The hoe is used to turn dirt and grass blocks into farmland for producing (growing) wheat, melons or pumpkins. A myth is that golden hoes instantly create fertile (watered) farmland, but this is not true. When dirt is tilled by a water source block, any tilled dirt at least 4 blocks away will become fertile (again, watered) this factor can be used to make very efficient gardens. To do so put a source block in the ground and till the dirt 4 blocks on each side and make a "cube" of tilled dirt then till all the remaining dirt. Doing this will make all the dirt fertile, making crops grow much faster, and produce more crops. Unlike other tools, hoes do not increase damage dealt in combat, nor do they lose durability when used to hit a mob.Note:tilled dirt turns into normal dirt if you jump on it or if water gets on it.
Prior to Beta 1.2, there was a glitch that placing a dirtblock under any block, tilling the dirt, and planting a seed on it would cause the block above to disappear without yielding any blocks.
Prior to Minecraft Version 1.6, this tool was also used to collect seeds from grass blocks. This feature of the hoe is now redundant because of the addition of tall grass.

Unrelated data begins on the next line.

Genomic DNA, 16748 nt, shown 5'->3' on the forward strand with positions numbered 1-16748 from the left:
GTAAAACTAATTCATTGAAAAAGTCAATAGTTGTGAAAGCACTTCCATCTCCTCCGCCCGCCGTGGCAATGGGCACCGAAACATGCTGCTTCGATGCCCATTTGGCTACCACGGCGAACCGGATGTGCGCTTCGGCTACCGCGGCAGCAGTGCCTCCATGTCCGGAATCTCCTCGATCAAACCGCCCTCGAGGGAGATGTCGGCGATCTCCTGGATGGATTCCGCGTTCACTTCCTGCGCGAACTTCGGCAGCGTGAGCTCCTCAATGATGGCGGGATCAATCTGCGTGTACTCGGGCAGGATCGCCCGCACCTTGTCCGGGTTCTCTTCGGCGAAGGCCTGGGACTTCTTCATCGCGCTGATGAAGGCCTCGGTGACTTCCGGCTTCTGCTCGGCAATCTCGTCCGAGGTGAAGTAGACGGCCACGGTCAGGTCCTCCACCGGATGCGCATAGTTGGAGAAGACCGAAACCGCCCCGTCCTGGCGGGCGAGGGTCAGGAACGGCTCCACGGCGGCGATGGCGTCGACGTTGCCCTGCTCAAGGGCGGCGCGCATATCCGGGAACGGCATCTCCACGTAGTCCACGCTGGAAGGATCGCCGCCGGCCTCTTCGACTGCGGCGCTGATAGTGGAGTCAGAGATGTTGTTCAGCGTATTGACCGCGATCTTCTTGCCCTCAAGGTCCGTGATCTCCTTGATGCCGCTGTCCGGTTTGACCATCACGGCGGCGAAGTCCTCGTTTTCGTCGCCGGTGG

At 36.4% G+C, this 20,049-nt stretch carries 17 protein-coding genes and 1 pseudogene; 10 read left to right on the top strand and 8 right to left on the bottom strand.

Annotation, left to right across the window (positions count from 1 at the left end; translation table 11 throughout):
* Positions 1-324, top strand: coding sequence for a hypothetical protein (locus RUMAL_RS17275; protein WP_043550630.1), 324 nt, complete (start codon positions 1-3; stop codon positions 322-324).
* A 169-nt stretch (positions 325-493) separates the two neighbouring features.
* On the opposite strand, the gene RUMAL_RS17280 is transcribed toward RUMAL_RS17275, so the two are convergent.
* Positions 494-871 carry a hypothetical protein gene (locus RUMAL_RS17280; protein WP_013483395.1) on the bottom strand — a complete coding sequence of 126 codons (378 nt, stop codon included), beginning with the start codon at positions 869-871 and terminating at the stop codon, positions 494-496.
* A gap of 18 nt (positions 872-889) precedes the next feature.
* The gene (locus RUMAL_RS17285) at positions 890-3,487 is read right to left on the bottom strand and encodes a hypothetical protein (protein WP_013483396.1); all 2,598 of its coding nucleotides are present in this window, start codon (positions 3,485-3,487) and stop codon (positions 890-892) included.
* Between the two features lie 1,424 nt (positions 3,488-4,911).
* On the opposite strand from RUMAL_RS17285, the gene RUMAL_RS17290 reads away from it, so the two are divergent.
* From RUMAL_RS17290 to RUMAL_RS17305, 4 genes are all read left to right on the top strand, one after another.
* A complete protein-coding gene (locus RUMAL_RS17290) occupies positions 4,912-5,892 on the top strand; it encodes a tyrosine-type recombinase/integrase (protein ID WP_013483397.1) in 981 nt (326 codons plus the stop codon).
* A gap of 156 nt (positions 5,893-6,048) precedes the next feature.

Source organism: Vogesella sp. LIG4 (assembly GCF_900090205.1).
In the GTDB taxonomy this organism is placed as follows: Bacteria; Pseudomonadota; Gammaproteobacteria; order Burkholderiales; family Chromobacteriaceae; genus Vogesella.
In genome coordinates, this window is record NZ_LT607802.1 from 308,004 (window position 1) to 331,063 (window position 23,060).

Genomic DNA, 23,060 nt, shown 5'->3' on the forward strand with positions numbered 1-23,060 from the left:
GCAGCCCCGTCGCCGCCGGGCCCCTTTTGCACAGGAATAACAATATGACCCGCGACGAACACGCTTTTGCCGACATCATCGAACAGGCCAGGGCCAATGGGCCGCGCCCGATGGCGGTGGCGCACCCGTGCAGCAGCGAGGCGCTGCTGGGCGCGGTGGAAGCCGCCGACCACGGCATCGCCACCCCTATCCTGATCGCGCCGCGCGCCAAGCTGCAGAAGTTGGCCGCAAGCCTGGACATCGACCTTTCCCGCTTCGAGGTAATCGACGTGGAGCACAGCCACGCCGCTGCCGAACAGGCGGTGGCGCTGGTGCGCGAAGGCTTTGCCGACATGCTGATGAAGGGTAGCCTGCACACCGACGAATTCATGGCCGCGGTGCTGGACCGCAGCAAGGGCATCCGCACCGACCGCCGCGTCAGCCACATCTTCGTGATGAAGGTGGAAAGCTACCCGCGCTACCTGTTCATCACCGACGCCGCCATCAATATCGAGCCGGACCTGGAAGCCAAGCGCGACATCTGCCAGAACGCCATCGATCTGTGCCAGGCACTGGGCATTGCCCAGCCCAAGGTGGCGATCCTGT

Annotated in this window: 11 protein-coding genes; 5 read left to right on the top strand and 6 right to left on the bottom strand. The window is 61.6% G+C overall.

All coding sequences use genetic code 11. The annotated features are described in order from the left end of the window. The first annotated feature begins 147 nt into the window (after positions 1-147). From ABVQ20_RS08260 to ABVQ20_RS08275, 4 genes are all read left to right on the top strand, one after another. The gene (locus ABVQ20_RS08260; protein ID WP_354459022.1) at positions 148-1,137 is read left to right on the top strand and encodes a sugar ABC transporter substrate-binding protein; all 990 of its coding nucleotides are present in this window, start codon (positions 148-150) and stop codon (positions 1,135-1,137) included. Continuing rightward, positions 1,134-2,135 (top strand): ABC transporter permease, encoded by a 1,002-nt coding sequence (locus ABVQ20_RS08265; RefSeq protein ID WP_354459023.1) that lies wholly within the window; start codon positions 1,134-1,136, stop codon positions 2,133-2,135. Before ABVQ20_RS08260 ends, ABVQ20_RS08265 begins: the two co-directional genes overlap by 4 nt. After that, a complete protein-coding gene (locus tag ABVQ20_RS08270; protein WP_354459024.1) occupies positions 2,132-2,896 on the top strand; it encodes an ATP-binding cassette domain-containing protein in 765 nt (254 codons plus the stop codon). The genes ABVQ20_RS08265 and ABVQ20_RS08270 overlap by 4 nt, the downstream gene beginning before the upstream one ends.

The hoe is regarded as one of the most useless tools (with exception of when a player is farming) as it has the capability to be formed from any material (Iron, Gold, Diamond, etc.) but these offer no real advantages over the simple wooden version. Therefore, hoes made from difficult-to-find materials are usually utilized as a "good luck charms" or decoration when not in use. This also made the saying "don't waste your diamonds on a hoe". The different versions only give durability differences.
The hoe is one of the only tools that can't be enchanted. The other being Flint and Steel.
Due to the fact that once a garden is made a hoe isn't used that much, one hoe of any type can last the player quite a long time.